Clojure in Europe: Akvo

Helping to deliver aid

author picture
Jon Pither

It takes the right people with the right motivation and the right tools to make a project succeed.

A Multi-National Delivering Aid


Akvo is an international not-for-profit, not-for-loss organisation with headquarters in the Netherlands. They use government grants to develop and enhance tools that are used in 60+ countries around the world to help the distribution and governance of aid. They open-source their software every step of the way.

Akvo flow is a mobile application that helps users to quickly map out developing situations on the ground, for example to collate the locations of water pumps in relation to villages. Prior to more sophisticated tools the gathering of data was traditionally achieved using a pen, paper and camera. Now the job can be done using a smartphone that has GPS, an in-built camera, and reliable data synchronisation to a remote platform.

All of this data is fed back into a centralised reporting system that allows overseers to make better decisions on where to co-ordinate aid, and to track the impact that existing aid is having.


I caught up with Iván Perdomo, a developer at Akvo who introduced Clojure. He resides in Pamplona Spain and our interview coincided with the city's annual bull festival. He was wisely staying off the streets.

The company

Jon: How many developers work at Akvo and how are they spread across Europe?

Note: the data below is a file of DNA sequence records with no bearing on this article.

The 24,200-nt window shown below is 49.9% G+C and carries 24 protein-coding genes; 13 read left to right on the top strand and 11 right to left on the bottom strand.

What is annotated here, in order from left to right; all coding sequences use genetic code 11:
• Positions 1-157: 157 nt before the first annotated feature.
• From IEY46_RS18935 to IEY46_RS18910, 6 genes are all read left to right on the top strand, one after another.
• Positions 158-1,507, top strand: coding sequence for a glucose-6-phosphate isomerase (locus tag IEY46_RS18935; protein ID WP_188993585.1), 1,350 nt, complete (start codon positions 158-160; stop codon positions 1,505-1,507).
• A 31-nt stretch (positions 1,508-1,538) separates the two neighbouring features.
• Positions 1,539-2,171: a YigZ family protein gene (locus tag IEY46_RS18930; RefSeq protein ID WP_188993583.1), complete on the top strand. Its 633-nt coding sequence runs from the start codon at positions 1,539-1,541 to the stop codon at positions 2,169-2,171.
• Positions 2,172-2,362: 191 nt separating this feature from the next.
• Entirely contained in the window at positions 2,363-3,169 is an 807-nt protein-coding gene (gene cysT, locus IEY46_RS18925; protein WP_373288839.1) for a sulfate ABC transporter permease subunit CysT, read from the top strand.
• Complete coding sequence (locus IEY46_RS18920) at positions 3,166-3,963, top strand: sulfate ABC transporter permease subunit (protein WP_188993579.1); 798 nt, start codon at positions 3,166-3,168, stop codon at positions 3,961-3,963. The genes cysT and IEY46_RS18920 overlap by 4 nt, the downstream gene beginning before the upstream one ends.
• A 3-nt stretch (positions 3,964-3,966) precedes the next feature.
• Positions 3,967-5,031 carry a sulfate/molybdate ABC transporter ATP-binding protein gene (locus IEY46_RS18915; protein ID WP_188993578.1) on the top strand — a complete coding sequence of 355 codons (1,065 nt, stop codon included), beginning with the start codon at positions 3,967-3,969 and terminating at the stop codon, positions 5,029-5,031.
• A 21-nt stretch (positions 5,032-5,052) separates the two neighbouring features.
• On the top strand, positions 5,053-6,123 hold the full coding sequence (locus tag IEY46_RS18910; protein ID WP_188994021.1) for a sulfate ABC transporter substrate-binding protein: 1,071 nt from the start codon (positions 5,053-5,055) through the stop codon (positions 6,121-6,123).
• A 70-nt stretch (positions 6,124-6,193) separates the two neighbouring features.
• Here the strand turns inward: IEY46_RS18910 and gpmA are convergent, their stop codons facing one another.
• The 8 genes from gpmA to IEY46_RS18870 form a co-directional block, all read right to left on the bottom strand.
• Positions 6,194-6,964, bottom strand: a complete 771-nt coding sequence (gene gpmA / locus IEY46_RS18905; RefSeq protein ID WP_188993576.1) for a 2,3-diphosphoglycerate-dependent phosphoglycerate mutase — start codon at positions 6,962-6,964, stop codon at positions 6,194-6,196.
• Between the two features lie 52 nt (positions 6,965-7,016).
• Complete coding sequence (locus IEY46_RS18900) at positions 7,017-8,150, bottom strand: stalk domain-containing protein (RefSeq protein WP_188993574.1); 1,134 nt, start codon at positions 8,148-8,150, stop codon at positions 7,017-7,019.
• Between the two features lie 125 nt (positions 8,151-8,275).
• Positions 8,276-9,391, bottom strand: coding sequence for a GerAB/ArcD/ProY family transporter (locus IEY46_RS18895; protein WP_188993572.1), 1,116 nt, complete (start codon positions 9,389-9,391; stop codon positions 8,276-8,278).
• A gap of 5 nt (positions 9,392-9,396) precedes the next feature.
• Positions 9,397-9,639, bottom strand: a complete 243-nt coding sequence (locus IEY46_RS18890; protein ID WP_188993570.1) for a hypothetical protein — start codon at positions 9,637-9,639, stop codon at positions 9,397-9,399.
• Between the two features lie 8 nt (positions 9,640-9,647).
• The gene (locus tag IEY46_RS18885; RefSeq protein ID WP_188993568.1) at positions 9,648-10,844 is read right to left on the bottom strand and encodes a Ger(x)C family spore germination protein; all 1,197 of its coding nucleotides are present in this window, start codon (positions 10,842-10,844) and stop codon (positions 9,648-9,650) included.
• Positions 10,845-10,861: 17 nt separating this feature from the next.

Iván: We have around 20 people living in Finland, Sweden, the UK, the Netherlands and Spain (Barcelona and Pamplona). We also have a Bangalore office running Akvo Caddisfly, a project to analyse photos of water in an attempt to diagnose what level of fluoride the water has.

The organisation started off by being distributed. One co-founder is in the Netherlands (the Hague) and the other is in Sweden. The mantra of the company is that it doesn't matter where you live if you're the right person. We've got small clumps of people spread all over.


The history of Clojure at Akvo

Jon: When did you join and why?

Iván: Akvo is a non-profit organization that builds open source software, this is the first thing that attracted me. I joined in Autumn 2012.

Jon: How did Clojure get started at Akvo?

Iván: In May 2013 we decided that we needed to break up a Java based monolith that was running on Google App engine.

We identified some Java code we could prise away into a different service and I wrapped this Java code in a HTTP layer built using Clojure. It was 2 weeks of budget, but now the service has been running ever since. This is Akvo Flow Services, our first Clojure experience.

Jon: Why Clojure in particular?


Iván: I started looking at Clojure in 2011 - I wanted to learn something different to Java and JavaScript. I bought the first book - Programming clojure by Stuart Halloway and liked what I saw. I watched and re-watched Rich's talks.

What impresses me about Clojure is the foundation of Immutability - never changing the values. We do not need to be concerned if we pass a data-structure around and it gets modified, this is something that has bit me often pre-Clojure.

I've been to all the EuroClojures and now I'm trying now to setup a functional programming meet-up in the small city of Pamplona where I live.

Jon: How has Akvo progressed with Clojure?

In 2014 we started to look at broadening our range of products and the underlying architecture. We decided that instead of building everything using loosely coupled APIs communicating with each other using HTTP, we would go down the event sourced route instead.